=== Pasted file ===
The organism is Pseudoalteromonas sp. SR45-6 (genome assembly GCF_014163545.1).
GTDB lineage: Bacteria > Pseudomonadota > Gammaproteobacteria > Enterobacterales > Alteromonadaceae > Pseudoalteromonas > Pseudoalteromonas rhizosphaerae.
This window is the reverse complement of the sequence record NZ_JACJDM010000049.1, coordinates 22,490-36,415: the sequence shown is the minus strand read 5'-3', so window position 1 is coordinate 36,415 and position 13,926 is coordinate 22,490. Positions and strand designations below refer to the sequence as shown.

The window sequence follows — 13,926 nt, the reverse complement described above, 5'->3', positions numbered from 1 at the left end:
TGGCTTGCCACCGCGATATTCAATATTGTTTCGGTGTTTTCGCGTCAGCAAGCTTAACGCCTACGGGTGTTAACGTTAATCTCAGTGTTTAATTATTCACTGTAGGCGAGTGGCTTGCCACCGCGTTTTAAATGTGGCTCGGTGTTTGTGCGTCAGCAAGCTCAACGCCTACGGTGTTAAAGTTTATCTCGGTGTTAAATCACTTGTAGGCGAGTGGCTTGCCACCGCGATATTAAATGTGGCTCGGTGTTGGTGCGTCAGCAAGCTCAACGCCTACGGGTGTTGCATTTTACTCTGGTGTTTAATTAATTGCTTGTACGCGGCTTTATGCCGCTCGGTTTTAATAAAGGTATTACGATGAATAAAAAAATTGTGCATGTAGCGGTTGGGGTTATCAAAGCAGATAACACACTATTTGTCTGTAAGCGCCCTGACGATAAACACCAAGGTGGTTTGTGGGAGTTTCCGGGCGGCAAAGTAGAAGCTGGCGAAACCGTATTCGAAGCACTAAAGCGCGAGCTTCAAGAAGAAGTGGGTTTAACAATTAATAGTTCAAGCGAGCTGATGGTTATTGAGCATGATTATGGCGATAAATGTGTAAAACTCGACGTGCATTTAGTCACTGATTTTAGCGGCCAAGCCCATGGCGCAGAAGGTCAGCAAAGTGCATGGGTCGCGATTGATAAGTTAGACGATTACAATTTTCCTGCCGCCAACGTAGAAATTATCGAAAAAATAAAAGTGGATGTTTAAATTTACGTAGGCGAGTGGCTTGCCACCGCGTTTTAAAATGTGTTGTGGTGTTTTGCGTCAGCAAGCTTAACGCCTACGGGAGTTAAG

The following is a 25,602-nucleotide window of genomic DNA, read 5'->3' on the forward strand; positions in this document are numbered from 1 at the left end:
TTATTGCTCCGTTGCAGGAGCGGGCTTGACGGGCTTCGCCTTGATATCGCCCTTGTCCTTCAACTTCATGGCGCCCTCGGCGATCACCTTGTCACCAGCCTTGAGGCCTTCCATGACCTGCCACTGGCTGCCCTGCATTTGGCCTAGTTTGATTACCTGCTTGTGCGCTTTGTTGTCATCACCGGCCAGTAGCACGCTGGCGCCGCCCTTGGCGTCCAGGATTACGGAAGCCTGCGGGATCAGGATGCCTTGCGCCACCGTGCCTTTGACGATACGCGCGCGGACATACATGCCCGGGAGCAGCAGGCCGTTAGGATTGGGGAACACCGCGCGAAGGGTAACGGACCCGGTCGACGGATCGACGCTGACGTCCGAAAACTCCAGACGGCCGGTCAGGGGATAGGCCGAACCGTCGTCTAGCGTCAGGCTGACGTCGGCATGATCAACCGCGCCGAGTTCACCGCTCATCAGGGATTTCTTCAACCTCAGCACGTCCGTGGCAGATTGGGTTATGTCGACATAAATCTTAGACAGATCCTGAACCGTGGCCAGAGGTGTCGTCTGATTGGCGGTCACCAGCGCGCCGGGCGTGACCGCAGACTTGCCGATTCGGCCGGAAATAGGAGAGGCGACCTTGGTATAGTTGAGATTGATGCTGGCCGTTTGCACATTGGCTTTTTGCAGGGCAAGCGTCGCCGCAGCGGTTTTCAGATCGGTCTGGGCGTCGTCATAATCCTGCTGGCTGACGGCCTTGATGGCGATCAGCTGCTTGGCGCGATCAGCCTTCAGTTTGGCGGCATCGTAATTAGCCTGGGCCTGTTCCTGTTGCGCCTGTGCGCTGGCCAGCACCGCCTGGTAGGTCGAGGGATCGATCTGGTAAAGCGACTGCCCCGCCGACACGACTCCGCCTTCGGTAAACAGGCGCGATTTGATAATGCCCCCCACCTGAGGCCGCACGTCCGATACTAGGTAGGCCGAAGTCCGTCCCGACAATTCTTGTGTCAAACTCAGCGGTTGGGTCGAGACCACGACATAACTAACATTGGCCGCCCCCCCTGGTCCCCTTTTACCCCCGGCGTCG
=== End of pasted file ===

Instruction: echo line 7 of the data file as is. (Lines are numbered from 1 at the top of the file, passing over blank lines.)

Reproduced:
TTATTGCTCCGTTGCAGGAGCGGGCTTGACGGGCTTCGCCTTGATATCGCCCTTGTCCTTCAACTTCATGGCGCCCTCGGCGATCACCTTGTCACCAGCCTTGAGGCCTTCCATGACCTGCCACTGGCTGCCCTGCATTTGGCCTAGTTTGATTACCTGCTTGTGCGCTTTGTTGTCATCACCGGCCAGTAGCACGCTGGCGCCGCCCTTGGCGTCCAGGATTACGGAAGCCTGCGGGATCAGGATGCCTTGCGCCACCGTGCCTTTGACGATACGCGCGCGGACATACATGCCCGGGAGCAGCAGGCCGTTAGGATTGGGGAACACCGCGCGAAGGGTAACGGACCCGGTCGACGGATCGACGCTGACGTCCGAAAACTCCAGACGGCCGGTCAGGGGATAGGCCGAACCGTCGTCTAGCGTCAGGCTGACGTCGGCATGATCAACCGCGCCGAGTTCACCGCTCATCAGGGATTTCTTCAACCTCAGCACGTCCGTGGCAGATTGGGTTATGTCGACATAAATCTTAGACAGATCCTGAACCGTGGCCAGAGGTGTCGTCTGATTGGCGGTCACCAGCGCGCCGGGCGTGACCGCAGACTTGCCGATTCGGCCGGAAATAGGAGAGGCGACCTTGGTATAGTTGAGATTGATGCTGGCCGTTTGCACATTGGCTTTTTGCAGGGCAAGCGTCGCCGCAGCGGTTTTCAGATCGGTCTGGGCGTCGTCATAATCCTGCTGGCTGACGGCCTTGATGGCGATCAGCTGCTTGGCGCGATCAGCCTTCAGTTTGGCGGCATCGTAATTAGCCTGGGCCTGTTCCTGTTGCGCCTGTGCGCTGGCCAGCACCGCCTGGTAGGTCGAGGGATCGATCTGGTAAAGCGACTGCCCCGCCGACACGACTCCGCCTTCGGTAAACAGGCGCGATTTGATAATGCCCCCCACCTGAGGCCGCACGTCCGATACTAGGTAGGCCGAAGTCCGTCCCGACAATTCTTGTGTCAAACTCAGCGGTTGGGTCGAGACCACGACATAACTAACATTGGCCGCCCCCCCTGGTCCCCTTTTACCCCCGGCGTCG